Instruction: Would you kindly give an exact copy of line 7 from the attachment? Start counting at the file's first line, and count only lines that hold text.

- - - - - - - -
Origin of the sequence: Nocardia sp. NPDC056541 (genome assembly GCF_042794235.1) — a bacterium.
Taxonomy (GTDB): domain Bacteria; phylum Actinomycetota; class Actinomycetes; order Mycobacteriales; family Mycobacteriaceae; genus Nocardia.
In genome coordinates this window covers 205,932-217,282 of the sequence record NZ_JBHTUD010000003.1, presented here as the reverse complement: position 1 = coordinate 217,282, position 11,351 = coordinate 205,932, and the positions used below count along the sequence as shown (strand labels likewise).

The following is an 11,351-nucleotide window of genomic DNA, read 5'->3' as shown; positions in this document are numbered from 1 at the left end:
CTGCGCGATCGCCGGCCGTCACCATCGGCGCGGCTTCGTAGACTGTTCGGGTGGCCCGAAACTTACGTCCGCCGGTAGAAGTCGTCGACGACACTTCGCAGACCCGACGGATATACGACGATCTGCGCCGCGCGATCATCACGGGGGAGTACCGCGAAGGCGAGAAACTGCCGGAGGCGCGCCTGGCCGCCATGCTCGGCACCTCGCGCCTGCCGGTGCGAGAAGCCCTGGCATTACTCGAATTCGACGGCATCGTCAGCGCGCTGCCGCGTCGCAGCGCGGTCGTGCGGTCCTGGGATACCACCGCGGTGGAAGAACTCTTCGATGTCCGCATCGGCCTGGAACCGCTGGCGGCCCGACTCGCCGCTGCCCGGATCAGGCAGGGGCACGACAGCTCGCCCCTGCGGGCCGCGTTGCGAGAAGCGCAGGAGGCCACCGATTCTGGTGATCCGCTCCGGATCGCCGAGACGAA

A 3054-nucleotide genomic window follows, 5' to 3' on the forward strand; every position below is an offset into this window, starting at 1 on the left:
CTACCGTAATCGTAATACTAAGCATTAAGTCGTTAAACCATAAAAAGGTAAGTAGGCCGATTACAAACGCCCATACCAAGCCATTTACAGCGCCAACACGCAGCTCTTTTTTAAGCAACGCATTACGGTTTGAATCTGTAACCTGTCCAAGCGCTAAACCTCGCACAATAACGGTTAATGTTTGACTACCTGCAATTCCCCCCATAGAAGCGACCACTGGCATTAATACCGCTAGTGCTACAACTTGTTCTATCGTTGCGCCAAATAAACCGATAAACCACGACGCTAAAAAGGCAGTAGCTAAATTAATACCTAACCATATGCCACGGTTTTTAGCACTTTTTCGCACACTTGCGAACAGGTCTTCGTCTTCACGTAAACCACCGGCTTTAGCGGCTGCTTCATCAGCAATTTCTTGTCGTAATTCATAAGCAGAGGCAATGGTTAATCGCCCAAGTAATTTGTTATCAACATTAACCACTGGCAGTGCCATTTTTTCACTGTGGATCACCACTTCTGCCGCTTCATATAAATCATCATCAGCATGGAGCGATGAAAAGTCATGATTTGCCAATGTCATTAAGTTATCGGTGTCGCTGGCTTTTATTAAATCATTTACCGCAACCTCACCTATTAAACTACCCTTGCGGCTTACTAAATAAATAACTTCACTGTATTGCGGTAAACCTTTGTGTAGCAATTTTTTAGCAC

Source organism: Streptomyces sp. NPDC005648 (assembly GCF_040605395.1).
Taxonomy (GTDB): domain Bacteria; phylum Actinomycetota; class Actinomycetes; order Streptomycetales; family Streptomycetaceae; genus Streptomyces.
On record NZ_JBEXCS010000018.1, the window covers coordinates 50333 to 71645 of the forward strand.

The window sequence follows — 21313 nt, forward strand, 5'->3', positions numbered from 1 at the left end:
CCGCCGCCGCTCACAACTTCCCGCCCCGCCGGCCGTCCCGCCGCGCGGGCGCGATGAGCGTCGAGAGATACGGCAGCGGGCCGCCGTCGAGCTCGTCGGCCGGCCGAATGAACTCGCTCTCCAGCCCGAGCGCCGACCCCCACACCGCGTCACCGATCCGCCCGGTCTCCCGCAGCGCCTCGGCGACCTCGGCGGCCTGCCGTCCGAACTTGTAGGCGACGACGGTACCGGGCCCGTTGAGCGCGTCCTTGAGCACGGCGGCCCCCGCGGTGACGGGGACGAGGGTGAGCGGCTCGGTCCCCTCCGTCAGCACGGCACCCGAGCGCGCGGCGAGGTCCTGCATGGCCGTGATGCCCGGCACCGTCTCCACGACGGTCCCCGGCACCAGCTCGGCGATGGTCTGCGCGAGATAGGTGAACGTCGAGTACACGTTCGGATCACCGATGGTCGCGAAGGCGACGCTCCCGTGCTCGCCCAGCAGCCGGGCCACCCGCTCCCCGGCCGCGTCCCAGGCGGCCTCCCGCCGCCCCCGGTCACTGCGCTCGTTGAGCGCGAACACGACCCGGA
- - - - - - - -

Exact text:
CTACCGTAATCGTAATACTAAGCATTAAGTCGTTAAACCATAAAAAGGTAAGTAGGCCGATTACAAACGCCCATACCAAGCCATTTACAGCGCCAACACGCAGCTCTTTTTTAAGCAACGCATTACGGTTTGAATCTGTAACCTGTCCAAGCGCTAAACCTCGCACAATAACGGTTAATGTTTGACTACCTGCAATTCCCCCCATAGAAGCGACCACTGGCATTAATACCGCTAGTGCTACAACTTGTTCTATCGTTGCGCCAAATAAACCGATAAACCACGACGCTAAAAAGGCAGTAGCTAAATTAATACCTAACCATATGCCACGGTTTTTAGCACTTTTTCGCACACTTGCGAACAGGTCTTCGTCTTCACGTAAACCACCGGCTTTAGCGGCTGCTTCATCAGCAATTTCTTGTCGTAATTCATAAGCAGAGGCAATGGTTAATCGCCCAAGTAATTTGTTATCAACATTAACCACTGGCAGTGCCATTTTTTCACTGTGGATCACCACTTCTGCCGCTTCATATAAATCATCATCAGCATGGAGCGATGAAAAGTCATGATTTGCCAATGTCATTAAGTTATCGGTGTCGCTGGCTTTTATTAAATCATTTACCGCAACCTCACCTATTAAACTACCCTTGCGGCTTACTAAATAAATAACTTCACTGTATTGCGGTAAACCTTTGTGTAGCAATTTTTTAGCAC